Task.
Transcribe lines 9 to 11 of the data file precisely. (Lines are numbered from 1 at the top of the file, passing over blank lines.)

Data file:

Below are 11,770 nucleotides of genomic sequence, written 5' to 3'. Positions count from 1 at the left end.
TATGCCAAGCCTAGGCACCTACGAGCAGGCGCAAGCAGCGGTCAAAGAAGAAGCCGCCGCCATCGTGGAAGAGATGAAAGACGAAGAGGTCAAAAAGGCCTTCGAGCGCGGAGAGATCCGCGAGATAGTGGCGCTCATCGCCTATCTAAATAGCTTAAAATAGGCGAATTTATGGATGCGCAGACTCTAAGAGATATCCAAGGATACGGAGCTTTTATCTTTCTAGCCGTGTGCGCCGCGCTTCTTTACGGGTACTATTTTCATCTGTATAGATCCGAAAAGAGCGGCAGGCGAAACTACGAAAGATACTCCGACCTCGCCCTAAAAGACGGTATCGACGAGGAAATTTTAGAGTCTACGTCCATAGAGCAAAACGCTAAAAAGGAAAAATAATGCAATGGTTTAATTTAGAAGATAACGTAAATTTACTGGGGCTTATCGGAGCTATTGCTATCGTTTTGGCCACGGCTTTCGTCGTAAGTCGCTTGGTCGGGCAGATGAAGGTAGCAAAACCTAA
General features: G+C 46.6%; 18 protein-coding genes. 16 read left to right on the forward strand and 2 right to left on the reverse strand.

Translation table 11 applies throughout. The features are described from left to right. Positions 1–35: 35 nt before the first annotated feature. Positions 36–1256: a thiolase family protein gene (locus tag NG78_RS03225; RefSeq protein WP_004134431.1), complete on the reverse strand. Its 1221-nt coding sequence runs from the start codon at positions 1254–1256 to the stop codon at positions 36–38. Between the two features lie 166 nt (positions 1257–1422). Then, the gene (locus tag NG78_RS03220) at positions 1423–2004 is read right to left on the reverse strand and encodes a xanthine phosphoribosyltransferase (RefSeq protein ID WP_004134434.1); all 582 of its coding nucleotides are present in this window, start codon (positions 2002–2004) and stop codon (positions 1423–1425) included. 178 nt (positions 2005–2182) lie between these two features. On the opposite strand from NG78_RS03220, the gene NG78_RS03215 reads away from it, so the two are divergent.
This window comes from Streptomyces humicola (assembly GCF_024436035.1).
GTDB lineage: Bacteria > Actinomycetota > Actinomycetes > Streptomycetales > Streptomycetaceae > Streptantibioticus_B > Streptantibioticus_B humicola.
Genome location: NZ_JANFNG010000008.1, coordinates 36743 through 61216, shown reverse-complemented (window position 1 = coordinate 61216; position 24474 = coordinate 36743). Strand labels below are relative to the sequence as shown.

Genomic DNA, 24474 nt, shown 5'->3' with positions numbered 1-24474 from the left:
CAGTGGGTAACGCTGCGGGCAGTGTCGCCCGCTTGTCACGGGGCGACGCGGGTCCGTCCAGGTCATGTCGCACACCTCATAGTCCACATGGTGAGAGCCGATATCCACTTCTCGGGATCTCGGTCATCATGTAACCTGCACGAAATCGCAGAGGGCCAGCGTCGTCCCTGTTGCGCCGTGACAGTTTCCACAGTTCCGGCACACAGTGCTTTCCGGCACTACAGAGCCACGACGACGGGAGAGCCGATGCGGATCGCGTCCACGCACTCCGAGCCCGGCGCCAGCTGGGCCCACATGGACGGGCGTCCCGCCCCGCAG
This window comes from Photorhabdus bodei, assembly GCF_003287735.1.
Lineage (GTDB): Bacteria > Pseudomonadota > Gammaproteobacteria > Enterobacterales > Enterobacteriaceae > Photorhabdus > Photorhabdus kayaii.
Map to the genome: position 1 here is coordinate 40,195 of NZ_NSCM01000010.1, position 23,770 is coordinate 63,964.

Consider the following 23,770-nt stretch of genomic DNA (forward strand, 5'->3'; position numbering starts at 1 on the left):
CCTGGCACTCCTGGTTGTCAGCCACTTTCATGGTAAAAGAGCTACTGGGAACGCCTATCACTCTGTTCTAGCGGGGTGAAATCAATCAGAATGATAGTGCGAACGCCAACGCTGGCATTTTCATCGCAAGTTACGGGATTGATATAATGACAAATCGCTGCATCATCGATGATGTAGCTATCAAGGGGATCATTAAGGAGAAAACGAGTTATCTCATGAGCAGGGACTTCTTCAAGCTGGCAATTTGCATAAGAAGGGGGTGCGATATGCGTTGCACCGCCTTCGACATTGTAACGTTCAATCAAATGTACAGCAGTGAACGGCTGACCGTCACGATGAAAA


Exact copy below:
CAGTGGGTAACGCTGCGGGCAGTGTCGCCCGCTTGTCACGGGGCGACGCGGGTCCGTCCAGGTCATGTCGCACACCTCATAGTCCACATGGTGAGAGCCGATATCCACTTCTCGGGATCTCGGTCATCATGTAACCTGCACGAAATCGCAGAGGGCCAGCGTCGTCCCTGTTGCGCCGTGACAGTTTCCACAGTTCCGGCACACAGTGCTTTCCGGCACTACAGAGCCACGACGACGGGAGAGCCGATGCGGATCGCGTCCACGCACTCCGAGCCCGGCGCCAGCTGGGCCCACATGGACGGGCGTCCCGCCCCGCAG
This window comes from Photorhabdus bodei, assembly GCF_003287735.1.
Lineage (GTDB): Bacteria > Pseudomonadota > Gammaproteobacteria > Enterobacterales > Enterobacteriaceae > Photorhabdus > Photorhabdus kayaii.